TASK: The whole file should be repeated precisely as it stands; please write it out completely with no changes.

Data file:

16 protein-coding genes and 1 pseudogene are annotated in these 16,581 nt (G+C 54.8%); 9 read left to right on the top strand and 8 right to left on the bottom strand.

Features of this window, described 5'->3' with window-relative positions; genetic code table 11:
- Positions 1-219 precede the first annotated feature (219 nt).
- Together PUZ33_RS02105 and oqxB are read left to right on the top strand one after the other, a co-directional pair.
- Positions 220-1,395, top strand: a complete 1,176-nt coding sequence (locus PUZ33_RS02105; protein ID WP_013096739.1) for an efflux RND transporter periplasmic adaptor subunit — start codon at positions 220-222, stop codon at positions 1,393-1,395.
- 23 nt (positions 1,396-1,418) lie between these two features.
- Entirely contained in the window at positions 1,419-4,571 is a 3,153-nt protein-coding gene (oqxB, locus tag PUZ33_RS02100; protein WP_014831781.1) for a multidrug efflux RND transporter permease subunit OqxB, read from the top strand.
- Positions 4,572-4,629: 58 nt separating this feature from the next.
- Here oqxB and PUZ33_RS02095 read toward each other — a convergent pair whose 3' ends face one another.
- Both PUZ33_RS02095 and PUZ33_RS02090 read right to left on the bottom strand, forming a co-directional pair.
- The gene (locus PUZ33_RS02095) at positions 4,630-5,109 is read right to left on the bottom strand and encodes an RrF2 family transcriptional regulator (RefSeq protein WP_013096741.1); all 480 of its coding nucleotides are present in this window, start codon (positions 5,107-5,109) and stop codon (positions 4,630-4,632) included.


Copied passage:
16 protein-coding genes and 1 pseudogene are annotated in these 16,581 nt (G+C 54.8%); 9 read left to right on the top strand and 8 right to left on the bottom strand.

Features of this window, described 5'->3' with window-relative positions; genetic code table 11:
- Positions 1-219 precede the first annotated feature (219 nt).
- Together PUZ33_RS02105 and oqxB are read left to right on the top strand one after the other, a co-directional pair.
- Positions 220-1,395, top strand: a complete 1,176-nt coding sequence (locus PUZ33_RS02105; protein ID WP_013096739.1) for an efflux RND transporter periplasmic adaptor subunit — start codon at positions 220-222, stop codon at positions 1,393-1,395.
- 23 nt (positions 1,396-1,418) lie between these two features.
- Entirely contained in the window at positions 1,419-4,571 is a 3,153-nt protein-coding gene (oqxB, locus tag PUZ33_RS02100; protein WP_014831781.1) for a multidrug efflux RND transporter permease subunit OqxB, read from the top strand.
- Positions 4,572-4,629: 58 nt separating this feature from the next.
- Here oqxB and PUZ33_RS02095 read toward each other — a convergent pair whose 3' ends face one another.
- Both PUZ33_RS02095 and PUZ33_RS02090 read right to left on the bottom strand, forming a co-directional pair.
- The gene (locus PUZ33_RS02095) at positions 4,630-5,109 is read right to left on the bottom strand and encodes an RrF2 family transcriptional regulator (RefSeq protein WP_013096741.1); all 480 of its coding nucleotides are present in this window, start codon (positions 5,107-5,109) and stop codon (positions 4,630-4,632) included.